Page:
High-level techno-economic assessment of negative emissions technologies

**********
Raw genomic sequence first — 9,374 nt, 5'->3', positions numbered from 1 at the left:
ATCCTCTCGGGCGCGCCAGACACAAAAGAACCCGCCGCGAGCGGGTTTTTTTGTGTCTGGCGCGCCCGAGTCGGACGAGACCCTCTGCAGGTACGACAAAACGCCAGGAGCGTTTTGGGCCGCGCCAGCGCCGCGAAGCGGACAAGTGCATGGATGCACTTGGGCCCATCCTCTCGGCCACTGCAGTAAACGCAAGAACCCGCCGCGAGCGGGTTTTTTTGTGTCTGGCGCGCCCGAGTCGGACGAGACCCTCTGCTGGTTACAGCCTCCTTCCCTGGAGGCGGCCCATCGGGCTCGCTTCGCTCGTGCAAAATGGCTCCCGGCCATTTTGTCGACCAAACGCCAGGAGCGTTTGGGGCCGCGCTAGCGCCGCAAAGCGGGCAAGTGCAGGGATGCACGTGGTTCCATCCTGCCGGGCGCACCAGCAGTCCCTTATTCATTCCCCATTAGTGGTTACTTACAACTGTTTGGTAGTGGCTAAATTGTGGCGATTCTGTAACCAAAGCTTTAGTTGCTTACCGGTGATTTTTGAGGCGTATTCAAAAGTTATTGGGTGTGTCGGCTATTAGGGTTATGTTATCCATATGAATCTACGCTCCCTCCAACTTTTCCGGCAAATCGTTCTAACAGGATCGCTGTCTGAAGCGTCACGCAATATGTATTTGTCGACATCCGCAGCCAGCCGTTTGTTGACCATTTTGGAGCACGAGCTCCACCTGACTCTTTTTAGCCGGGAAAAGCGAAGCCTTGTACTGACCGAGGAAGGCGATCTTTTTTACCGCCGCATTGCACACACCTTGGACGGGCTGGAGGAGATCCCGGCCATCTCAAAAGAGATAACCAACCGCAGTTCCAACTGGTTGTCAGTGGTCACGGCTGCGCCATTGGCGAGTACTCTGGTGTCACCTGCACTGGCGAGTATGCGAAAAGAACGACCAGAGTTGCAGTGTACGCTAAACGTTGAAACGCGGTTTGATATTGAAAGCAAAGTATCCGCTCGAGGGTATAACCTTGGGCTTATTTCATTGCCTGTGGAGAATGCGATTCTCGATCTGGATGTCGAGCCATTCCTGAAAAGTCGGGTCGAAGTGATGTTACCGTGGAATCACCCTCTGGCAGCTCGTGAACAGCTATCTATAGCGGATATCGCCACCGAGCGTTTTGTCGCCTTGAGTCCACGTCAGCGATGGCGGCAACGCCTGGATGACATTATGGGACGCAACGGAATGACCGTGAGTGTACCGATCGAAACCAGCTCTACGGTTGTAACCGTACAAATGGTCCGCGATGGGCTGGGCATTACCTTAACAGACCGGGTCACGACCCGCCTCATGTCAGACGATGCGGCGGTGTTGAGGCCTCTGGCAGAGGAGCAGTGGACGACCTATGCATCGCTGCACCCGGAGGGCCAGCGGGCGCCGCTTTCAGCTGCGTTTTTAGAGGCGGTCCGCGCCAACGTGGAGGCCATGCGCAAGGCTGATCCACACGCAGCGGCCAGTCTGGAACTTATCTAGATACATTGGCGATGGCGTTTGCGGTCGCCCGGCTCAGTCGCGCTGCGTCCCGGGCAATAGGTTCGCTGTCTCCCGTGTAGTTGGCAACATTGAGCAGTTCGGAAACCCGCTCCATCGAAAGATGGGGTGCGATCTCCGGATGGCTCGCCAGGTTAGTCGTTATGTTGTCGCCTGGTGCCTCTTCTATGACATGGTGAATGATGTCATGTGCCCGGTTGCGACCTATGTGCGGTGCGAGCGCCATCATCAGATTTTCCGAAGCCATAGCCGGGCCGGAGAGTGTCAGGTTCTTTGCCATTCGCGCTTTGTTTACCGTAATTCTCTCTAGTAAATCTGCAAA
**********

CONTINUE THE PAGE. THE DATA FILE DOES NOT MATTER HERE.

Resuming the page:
This paper presents results from research conducted to provide a high level techno-economic and performance assessments of various emerging technologies for capturing CO2 from the air, directly and indirectly, on a life-cycle basis. The technologies assessed include ‘artificial trees’, the soda lime process, augmented ocean disposal, biochar and bio-energy with carbon capture and storage. These technologies are subjected to quantitative and qualitative analyses, based on the most recent peer reviewed data in the literature, to identify their potential performance as well as the technical and non-technical barriers to their adoption and scale up. Key findings for each technology are presented which seek to highlight the state of technological development and research needs, the anticipated life cycle capture cost in $/tCO(2) based on their potential to deliver a 0.1 ppm CO2 reduction per annum, policy requirements for scale up and, in light of these findings, the likely role that they will play in addressing climate change and broader environmental issues in the medium to long term. The key finding from the work is that the degree of scale-up required for negative emissions technologies to have a material impact on atmospheric emissions (i.e. at a ppm level) is probably unrealistic in less than 20 years. Therefore, emissions prevention efforts should remain the main focus in addressing climate change and the likely role for negative emissions technologies will be in augmenting a suite of mitigation measures targeting economically or practically difficult emissions. (C) 2012 The Institution of Chemical Engineers. Published by Elsevier B.V. All rights reserved.